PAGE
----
The Supreme Court wrestled with that question Monday as justices considered making it tougher for the government to issue patents for computer software.
The outcome could send tremors through an industry that touches virtually every sector of the economy, from gadgets on smart phones to advances in anti-lock brakes.
The issue has divided the nation's technology giants, with companies like Microsoft Corp. and IBM warning that new restrictions could nullify thousands of existing patents that are the product of billions in research and development. On the other side, firms including Google, Facebook and Netflix say the free flow of software patents has become a "plague" on the industry, blocking companies from promoting innovation.
The justices weighed arguments in a case involving Alice Corp., an Australian financial company that in the 1990s patented a computer program to reduce the risk in financial transactions. The software allows a neutral third party to make sure all parties to a trade have lived up to their obligations.
New York-based CLS Bank International challenged the patent as invalid, arguing that Alice merely took a concept that has been around since ancient human history and programmed it to run through a computer.
Justice Anthony Kennedy suggested a bunch of second year college engineering students could come up with the same software over a weekend.
"My guess is that would be fairly easy to program," Kennedy told Carter Phillips, the attorney representing Alice.
Justice Stephen Breyer suggested the idea was no different than when King Tut of ancient Egypt used an abacus to keep track of how much gold to give away. If businesses can simply take an abstract idea and patent it because it runs on a computer, instead of true competition, "you will have competition on who has the best patent lawyer," Breyer said.
Phillips responded that Alice's system was much more complicated, allowing multiple parties around the world to settle transactions in real-time. He said the position CLS was taking meant that essentially no computer software would be eligible for patent protection. That would undercut hundreds of patents, including those that have been issued for word processing or browsing the Internet, he said.
Patents are the legal protection that gives inventors the right to prevent others from making, using or selling a novel device, process or application. Companies that obtain patents rely on costly litigation to prevent others from using them, unless they pay a licensing fee.
The Supreme Court has previously ruled that abstract ideas, natural phenomena and laws of nature cannot be patented. But the court has not laid out detailed criteria for determining when computer software patents are valid.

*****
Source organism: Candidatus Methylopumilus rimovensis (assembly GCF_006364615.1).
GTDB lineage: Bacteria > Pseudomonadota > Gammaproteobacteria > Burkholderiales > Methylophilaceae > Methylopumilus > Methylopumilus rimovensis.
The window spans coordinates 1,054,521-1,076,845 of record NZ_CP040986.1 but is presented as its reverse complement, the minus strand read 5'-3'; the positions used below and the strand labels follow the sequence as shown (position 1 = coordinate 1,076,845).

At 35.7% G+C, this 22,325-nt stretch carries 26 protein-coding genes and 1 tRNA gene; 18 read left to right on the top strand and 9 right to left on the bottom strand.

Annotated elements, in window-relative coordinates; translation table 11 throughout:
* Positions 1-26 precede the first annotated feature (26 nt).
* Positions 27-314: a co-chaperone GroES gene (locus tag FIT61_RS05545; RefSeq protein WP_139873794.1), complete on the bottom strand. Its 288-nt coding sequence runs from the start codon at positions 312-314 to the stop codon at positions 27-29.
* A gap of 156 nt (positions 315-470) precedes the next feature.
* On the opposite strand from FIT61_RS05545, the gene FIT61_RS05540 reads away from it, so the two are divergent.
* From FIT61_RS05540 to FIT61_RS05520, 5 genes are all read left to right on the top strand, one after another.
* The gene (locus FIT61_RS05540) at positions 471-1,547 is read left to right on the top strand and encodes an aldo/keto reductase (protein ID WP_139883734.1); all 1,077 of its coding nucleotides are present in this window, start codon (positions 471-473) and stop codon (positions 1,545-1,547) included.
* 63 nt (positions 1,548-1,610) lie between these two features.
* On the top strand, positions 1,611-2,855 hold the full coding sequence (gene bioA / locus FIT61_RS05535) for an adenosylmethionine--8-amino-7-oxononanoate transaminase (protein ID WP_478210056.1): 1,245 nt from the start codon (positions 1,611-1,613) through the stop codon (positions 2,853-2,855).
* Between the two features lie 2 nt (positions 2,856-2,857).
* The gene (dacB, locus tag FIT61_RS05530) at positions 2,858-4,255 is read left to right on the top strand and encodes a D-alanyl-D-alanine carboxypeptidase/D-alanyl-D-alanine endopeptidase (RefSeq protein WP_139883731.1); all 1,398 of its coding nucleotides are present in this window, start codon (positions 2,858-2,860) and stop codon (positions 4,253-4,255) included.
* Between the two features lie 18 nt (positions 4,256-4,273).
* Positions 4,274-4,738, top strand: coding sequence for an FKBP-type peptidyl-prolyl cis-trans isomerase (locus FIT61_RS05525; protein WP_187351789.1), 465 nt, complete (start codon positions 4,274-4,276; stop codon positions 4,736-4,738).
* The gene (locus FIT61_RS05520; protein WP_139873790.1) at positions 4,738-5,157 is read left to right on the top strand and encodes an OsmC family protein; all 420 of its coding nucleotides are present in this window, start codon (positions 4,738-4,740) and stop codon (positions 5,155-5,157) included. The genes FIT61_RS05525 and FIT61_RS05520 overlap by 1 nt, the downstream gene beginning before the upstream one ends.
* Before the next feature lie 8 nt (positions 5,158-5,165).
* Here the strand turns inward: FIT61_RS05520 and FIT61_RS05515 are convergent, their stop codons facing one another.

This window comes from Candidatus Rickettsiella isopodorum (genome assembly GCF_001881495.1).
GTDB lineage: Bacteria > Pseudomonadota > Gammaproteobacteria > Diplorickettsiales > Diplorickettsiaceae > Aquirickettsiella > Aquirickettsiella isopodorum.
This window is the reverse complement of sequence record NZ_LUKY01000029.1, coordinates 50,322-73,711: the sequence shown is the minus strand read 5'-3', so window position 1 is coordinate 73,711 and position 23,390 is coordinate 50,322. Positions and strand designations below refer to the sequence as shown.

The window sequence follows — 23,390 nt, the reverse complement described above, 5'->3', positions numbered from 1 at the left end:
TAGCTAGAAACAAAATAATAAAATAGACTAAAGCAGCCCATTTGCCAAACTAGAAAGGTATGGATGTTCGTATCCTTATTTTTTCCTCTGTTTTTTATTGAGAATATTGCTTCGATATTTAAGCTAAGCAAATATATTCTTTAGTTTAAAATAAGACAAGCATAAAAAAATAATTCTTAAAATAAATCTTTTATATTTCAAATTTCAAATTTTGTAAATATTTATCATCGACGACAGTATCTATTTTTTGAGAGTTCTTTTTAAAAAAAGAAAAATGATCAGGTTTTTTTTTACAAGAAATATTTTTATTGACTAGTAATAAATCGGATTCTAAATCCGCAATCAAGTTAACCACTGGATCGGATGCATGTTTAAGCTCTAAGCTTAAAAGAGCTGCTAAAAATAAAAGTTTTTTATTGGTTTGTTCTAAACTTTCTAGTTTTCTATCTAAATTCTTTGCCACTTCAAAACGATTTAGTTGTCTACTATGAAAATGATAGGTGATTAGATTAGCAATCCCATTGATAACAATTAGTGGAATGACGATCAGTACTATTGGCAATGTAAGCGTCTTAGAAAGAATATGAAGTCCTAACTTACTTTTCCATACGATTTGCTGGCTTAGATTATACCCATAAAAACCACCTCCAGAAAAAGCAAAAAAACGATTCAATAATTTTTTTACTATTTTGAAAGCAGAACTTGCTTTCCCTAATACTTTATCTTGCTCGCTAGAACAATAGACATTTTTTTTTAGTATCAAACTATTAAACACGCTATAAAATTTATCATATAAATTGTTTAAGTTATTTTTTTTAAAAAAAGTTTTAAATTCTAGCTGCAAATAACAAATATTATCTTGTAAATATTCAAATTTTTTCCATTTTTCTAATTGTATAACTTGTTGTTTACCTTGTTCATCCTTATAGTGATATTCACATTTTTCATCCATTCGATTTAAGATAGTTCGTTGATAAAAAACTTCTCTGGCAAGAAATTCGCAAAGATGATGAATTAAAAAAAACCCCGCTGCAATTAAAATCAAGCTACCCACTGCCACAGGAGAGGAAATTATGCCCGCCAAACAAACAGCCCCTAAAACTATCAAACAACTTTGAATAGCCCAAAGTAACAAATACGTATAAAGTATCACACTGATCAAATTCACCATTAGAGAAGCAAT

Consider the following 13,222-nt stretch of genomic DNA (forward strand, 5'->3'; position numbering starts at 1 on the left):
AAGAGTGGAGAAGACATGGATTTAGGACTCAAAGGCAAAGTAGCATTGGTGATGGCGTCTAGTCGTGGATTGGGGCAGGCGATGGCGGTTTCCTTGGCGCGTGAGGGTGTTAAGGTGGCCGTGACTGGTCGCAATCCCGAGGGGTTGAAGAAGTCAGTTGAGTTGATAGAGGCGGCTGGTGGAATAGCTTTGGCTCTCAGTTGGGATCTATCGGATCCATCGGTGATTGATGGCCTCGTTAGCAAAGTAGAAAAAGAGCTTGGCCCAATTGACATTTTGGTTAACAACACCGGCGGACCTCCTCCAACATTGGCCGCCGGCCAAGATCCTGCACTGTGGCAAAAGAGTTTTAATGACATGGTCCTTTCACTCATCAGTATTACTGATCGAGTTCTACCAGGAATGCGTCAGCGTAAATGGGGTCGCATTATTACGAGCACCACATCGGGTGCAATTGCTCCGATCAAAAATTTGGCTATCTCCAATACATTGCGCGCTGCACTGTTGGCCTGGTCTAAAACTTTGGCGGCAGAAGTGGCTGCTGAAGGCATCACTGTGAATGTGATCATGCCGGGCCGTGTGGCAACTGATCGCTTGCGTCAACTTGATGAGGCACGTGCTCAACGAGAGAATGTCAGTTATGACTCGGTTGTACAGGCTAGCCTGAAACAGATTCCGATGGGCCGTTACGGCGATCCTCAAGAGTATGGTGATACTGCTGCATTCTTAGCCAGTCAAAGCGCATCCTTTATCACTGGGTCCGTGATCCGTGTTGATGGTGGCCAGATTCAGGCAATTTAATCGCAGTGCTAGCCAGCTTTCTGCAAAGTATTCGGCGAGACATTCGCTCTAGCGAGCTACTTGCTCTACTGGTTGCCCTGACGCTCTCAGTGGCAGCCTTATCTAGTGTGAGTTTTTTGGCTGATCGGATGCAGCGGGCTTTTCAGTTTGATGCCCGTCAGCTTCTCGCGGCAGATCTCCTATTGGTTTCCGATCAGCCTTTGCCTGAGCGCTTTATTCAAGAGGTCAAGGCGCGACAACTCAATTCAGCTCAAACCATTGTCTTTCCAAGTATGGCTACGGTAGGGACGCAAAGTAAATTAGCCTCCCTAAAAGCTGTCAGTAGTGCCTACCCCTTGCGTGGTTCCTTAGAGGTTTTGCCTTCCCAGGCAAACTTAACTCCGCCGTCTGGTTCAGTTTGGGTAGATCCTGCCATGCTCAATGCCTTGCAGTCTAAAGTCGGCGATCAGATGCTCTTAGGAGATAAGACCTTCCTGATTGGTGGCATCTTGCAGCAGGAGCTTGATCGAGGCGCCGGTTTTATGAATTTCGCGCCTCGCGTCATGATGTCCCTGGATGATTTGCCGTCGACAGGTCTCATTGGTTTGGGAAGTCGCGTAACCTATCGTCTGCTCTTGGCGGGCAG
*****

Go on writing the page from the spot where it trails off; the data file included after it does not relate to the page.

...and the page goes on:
In recent years, the court has taken a stricter approach to patent law. Last year, the court ruled that human genes could not be patented, ending three decades of patent awards by government officials. In 2012, the court threw out patents that protected medical diagnostic tests.
The U.S. Court of Appeals for the Federal Circuit ruled that Alice Corp.'s patents couldn't be granted, but that court was hopelessly fractured, with no majority opinion. Only five of the 10-member panel of judges agreed that Alice merely took a well-settled economic concept and put it into a computer program.
One dissenting judge warned that the appeals court decision would "decimate the electronics and software industries" while another dissenter said it would cause "the death of hundreds of thousands of patents." Since the Federal Circuit's ruling was so divided, technology companies are hoping the Supreme Court offers more clarity.
Mark Perry, arguing for CLS Bank, said the computer must be essential to the operation of the program and not just an advance in technology. He said encryption technology that allows financial information to move securely over the Internet is an example of an invention worthy of a patent.
"This is not the death of software patents," Perry said. Noting that dozens of friend of the court briefs were submitted by major software companies mostly siding with CLS, Perry said: "The software industry is all before this court saying 'This is fine with us.' "
Solicitor General Donald Verrilli, arguing on behalf of the Obama administration, said the court could simply rely on recent precedents to find the Alice program didn't deserve a patent. But he urged the court to issue more clarity to help lower courts decide what is and isn't valid.
Verrilli said several factors should be considered, including whether the software improves how the computer functions or uses a computer to improve how another technological process works.
But Chief Justice John Roberts said he was "doubtful that that's going to bring about greater clarity and certainty."
A decision is expected by June.
The case is Alice Corp., v. CLS Bank International, 13-298.